Today is the premiere of the film Che (The argentine)

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Competition: “Che” by Steven Soderbergh


1989 Palme d’Or laureate for Sex, Lies, and Videotape, Steven Soderbergh is competing again this year with Che, his all-embracing biography of Ernesto Guevera, lasting a total of 4’28”. Part One retraces Che’s meteoric rise during the coup against the Batista regime, as he moves from doctor to leader to revolutionary hero. The second half of the film examines the campaign in Bolivia which led to Che’s murder. It is an attempt to explain how he became a symbol of idealism and heroism in the hearts of people around the world.

“I was drawn to Che as a subject for a movie (or two) not only because his life reads like an adventure story, but because I am fascinated by the technical challenges that go along with implementing any large-scale political idea,” says Soderbergh, in his statement of intention. “I wanted to detail the mental and physical demands these two campaigns required, and illustrate the process by which a man born with an unshakable will discovers his own ability to inspire and lead others.”

Che would no doubt never have admitted it, but style counts. It definitely means everything in a film, and is crucial to the understanding of these two films.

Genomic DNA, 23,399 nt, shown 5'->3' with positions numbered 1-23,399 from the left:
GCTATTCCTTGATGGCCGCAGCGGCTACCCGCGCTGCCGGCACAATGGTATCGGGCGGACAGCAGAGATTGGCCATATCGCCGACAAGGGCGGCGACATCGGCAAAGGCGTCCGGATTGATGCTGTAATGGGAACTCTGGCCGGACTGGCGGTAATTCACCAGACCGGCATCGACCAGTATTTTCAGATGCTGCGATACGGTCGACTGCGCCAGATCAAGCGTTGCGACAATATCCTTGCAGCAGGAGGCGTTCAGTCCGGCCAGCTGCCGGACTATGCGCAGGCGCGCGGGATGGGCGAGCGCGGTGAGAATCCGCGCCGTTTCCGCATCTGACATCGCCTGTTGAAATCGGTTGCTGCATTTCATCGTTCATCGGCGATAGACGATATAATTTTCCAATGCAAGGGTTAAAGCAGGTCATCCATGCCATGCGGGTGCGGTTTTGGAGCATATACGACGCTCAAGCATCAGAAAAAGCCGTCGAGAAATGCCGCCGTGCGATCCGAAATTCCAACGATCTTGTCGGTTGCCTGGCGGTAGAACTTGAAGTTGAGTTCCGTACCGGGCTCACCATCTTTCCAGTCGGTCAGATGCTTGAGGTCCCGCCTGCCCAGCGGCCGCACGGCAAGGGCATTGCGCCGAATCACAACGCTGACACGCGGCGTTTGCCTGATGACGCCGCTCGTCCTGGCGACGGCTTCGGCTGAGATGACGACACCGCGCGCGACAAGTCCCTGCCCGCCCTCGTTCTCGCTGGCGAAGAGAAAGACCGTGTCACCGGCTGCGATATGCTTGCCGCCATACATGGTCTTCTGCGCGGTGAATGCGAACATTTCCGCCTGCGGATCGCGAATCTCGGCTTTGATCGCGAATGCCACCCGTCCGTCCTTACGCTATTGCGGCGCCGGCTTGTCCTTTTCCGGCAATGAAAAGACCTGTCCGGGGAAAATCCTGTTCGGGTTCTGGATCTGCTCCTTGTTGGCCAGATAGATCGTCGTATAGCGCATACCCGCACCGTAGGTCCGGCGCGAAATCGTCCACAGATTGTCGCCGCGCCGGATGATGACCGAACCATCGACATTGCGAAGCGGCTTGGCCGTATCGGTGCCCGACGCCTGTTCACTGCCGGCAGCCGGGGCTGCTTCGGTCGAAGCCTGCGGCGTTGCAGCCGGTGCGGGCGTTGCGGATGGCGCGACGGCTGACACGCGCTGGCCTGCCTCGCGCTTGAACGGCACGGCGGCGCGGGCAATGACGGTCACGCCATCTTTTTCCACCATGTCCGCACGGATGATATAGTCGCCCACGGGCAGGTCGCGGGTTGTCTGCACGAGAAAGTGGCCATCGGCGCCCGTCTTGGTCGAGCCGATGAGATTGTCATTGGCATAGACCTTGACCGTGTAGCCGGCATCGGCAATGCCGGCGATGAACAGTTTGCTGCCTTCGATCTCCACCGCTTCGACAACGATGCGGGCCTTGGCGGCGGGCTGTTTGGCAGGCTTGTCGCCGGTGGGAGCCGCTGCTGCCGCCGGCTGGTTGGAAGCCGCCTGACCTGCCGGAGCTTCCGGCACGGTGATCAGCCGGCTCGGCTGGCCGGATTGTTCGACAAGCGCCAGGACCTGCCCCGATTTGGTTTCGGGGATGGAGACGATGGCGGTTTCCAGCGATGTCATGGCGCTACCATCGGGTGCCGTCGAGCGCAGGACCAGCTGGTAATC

Che – Part 1

is framed by footage of Che’s visit to New York City in 1964. Speaking to the United Nations General Assembly, on the largest stage in the world, he expressed his contempt for US imperialism, and for any Latin American government that would yield to the demands of the United States. The body du film consists of the Cuban Revolution, seen through Che’s eyes. Wide-screen Cinemascope framing and formalistic compositions foreshadow the outcome of this classic standoff between oppressor and victim.

Che – Part 2

is a blind dash into the bottom of an ideological impasse. The visual style is an indication that anything is liable to happen, any time. The end is impossible to predict, and when it happens, you still have to ask yourself if the epilogue of this story is not the prologue of another.

In addition to Sex, Lies, and Videotape, Steven Soderbergh has presented three other films at the Festival de Cannes: Ocean’s 13 (2007) and The Limey (1999) out of Competition, and King Of The Hill (1997) in Competition

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